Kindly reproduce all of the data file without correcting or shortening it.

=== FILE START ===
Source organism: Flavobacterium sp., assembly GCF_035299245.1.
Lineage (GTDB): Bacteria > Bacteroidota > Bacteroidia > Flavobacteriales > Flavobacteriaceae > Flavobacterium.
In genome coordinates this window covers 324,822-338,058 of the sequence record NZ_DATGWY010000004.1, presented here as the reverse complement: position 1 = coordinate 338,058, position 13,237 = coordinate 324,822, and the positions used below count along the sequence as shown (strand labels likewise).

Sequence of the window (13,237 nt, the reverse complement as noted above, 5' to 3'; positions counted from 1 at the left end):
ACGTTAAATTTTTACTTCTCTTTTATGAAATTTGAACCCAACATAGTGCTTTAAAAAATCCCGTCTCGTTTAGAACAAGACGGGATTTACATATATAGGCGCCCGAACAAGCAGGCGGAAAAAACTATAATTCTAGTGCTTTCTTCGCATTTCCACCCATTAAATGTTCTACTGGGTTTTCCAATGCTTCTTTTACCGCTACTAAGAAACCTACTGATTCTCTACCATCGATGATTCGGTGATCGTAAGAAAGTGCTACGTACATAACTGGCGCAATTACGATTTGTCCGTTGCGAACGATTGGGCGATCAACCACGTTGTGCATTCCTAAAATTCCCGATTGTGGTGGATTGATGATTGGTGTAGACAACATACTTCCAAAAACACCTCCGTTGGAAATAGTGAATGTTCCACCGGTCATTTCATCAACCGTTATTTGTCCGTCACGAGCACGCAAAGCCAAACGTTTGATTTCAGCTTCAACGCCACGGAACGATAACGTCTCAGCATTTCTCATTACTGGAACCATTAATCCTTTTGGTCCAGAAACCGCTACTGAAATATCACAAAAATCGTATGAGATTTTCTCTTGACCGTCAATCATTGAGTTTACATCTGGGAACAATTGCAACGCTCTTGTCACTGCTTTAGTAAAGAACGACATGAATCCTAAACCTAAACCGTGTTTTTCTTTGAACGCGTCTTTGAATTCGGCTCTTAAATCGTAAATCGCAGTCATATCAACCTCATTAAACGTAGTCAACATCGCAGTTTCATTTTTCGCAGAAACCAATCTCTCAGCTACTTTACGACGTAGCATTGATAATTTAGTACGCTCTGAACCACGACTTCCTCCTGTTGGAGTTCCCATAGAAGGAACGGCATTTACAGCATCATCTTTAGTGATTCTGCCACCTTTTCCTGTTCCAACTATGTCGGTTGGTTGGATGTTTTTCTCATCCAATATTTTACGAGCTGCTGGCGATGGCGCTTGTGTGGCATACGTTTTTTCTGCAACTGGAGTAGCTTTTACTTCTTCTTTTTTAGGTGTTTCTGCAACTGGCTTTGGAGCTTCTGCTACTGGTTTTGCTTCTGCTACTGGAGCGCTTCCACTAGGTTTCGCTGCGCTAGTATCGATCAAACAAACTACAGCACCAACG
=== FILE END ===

Source organism: Flavobacterium sp., assembly GCF_035299245.1.
Lineage (GTDB): Bacteria > Bacteroidota > Bacteroidia > Flavobacteriales > Flavobacteriaceae > Flavobacterium.
In genome coordinates this window covers 324,822-338,058 of the sequence record NZ_DATGWY010000004.1, presented here as the reverse complement: position 1 = coordinate 338,058, position 13,237 = coordinate 324,822, and the positions used below count along the sequence as shown (strand labels likewise).

Sequence of the window (13,237 nt, the reverse complement as noted above, 5' to 3'; positions counted from 1 at the left end):
ACGTTAAATTTTTACTTCTCTTTTATGAAATTTGAACCCAACATAGTGCTTTAAAAAATCCCGTCTCGTTTAGAACAAGACGGGATTTACATATATAGGCGCCCGAACAAGCAGGCGGAAAAAACTATAATTCTAGTGCTTTCTTCGCATTTCCACCCATTAAATGTTCTACTGGGTTTTCCAATGCTTCTTTTACCGCTACTAAGAAACCTACTGATTCTCTACCATCGATGATTCGGTGATCGTAAGAAAGTGCTACGTACATAACTGGCGCAATTACGATTTGTCCGTTGCGAACGATTGGGCGATCAACCACGTTGTGCATTCCTAAAATTCCCGATTGTGGTGGATTGATGATTGGTGTAGACAACATACTTCCAAAAACACCTCCGTTGGAAATAGTGAATGTTCCACCGGTCATTTCATCAACCGTTATTTGTCCGTCACGAGCACGCAAAGCCAAACGTTTGATTTCAGCTTCAACGCCACGGAACGATAACGTCTCAGCATTTCTCATTACTGGAACCATTAATCCTTTTGGTCCAGAAACCGCTACTGAAATATCACAAAAATCGTATGAGATTTTCTCTTGACCGTCAATCATTGAGTTTACATCTGGGAACAATTGCAACGCTCTTGTCACTGCTTTAGTAAAGAACGACATGAATCCTAAACCTAAACCGTGTTTTTCTTTGAACGCGTCTTTGAATTCGGCTCTTAAATCGTAAATCGCAGTCATATCAACCTCATTAAACGTAGTCAACATCGCAGTTTCATTTTTCGCAGAAACCAATCTCTCAGCTACTTTACGACGTAGCATTGATAATTTAGTACGCTCTGAACCACGACTTCCTCCTGTTGGAGTTCCCATAGAAGGAACGGCATTTACAGCATCATCTTTAGTGATTCTGCCACCTTTTCCTGTTCCAACTATGTCGGTTGGTTGGATGTTTTTCTCATCCAATATTTTACGAGCTGCTGGCGATGGCGCTTGTGTGGCATACGTTTTTTCTGCAACTGGAGTAGCTTTTACTTCTTCTTTTTTAGGTGTTTCTGCAACTGGCTTTGGAGCTTCTGCTACTGGTTTTGCTTCTGCTACTGGAGCGCTTCCACTAGGTTTCGCTGCGCTAGTATCGATCAAACAAACTACAGCACCAACG